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Microplastic pollution: New device uses wood dust to trap up to 99.9% of microplastics in water

Microplastic pollution: Plants could be the answer
Different types of wood waste can be used to create the water filter. Credit: UBC Forestry/Jillian van der Geest

Could plants be the answer to the looming threat of microplastic pollution? Scientists at UBC's BioProducts Institute found that if you add tannins—natural plant compounds that make your mouth pucker if you bite into an unripe fruit—to a layer of wood dust, you can create a filter that traps virtually all microplastic particles present in water.

While the experiment remains a lab set-up at this stage, the team is convinced that the solution can be scaled up easily and inexpensively once they find the right industry partner.

Microplastics are tiny pieces of debris resulting from the breakdown of consumer products and industrial waste. Keeping them out of is a huge challenge, says Dr. Orlando Rojas, the institute's scientific director and the Canada Excellence Research Chair in Forest Bioproducts.

He noted one study which found that virtually all tap water is contaminated by microplastics, and other research which states that more than 10 billion tons of mismanaged plastic waste will be dispersed in the environment by 2025.

"Most solutions proposed so far are costly or difficult to scale up. We're proposing a solution that could potentially be scaled down for home use or scaled up for municipal treatment systems. Our filter, unlike plastic filters, does not contribute to further pollution as it uses renewable and biodegradable materials: tannic acids from plants, bark, wood and leaves, and wood sawdust—a forestry byproduct that is both widely available and renewable."

Captures a wide variety of plastics

For their study, the team analyzed microparticles released from popular tea bags made of polypropylene. They found that their method (they're calling it "bioCap") trapped from 95.2 percent to as much as 99.9 percent of plastic particles in a column of water, depending on plastic type. When tested in mouse models, the process was proved to prevent the accumulation of microplastics in the organs.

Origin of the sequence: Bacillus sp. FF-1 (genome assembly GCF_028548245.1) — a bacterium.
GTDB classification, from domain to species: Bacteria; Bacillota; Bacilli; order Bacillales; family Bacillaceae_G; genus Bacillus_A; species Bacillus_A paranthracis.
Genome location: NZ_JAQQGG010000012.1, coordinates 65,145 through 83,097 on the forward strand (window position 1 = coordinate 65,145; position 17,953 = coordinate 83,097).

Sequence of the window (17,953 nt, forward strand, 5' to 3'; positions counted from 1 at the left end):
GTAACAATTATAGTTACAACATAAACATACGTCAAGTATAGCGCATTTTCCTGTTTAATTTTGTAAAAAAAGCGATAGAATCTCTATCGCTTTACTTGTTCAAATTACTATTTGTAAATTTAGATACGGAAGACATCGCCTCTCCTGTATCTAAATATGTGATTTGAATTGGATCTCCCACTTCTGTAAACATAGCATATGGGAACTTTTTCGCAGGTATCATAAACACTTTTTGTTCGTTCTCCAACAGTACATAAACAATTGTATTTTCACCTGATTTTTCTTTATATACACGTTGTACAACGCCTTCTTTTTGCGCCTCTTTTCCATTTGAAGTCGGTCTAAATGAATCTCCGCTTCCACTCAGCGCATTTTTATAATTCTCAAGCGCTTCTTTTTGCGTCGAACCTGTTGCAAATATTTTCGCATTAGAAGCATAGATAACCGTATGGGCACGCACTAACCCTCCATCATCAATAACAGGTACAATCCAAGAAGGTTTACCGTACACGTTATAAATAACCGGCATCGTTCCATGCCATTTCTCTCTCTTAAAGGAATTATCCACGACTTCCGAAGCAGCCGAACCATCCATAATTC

Dr. Rojas, a professor in the departments of wood science, chemical and biological engineering, and chemistry at UBC, adds that it's difficult to capture all the different kinds of microplastics in a solution, as they come in different sizes, shapes and electrical charges.

"There are microfibers from clothing, microbeads from cleansers and soaps, and foams and pellets from utensils, containers and packaging. By taking advantage of the different molecular interactions around tannic acids, our bioCap solution was able to remove virtually all of these different types."

Collaborating on sustainable solutions

The UBC method was developed in collaboration with Dr. Junling Guo, a professor at the Center of Biomass Materials and Nanointerfaces at Sichuan University in China. Marina Mehling, a Ph.D. student at UBC's department of chemical and , and Dr. Tianyu Guo, a postdoctoral researcher at the BioProducts Institute, also contributed to the work.

"Microplastics pose a growing threat to and human health, demanding innovative solutions. We're thrilled that the BioProducts Institute's multidisciplinary collaboration has brought us closer to a sustainable approach to combat the challenges posed by these plastic particles," said Dr. Rojas.

More information: Yu Wang et al, Flowthrough Capture of Microplastics through Polyphenol‐Mediated Interfacial Interactions on Wood Sawdust, Advanced Materials (2023). DOI: 10.1002/adma.202301531

Journal information: Advanced Materials

Citation: Microplastic pollution: New device uses wood dust to trap up to 99.9% of microplastics in water (2023, August 16) retrieved 9 December 2023 from
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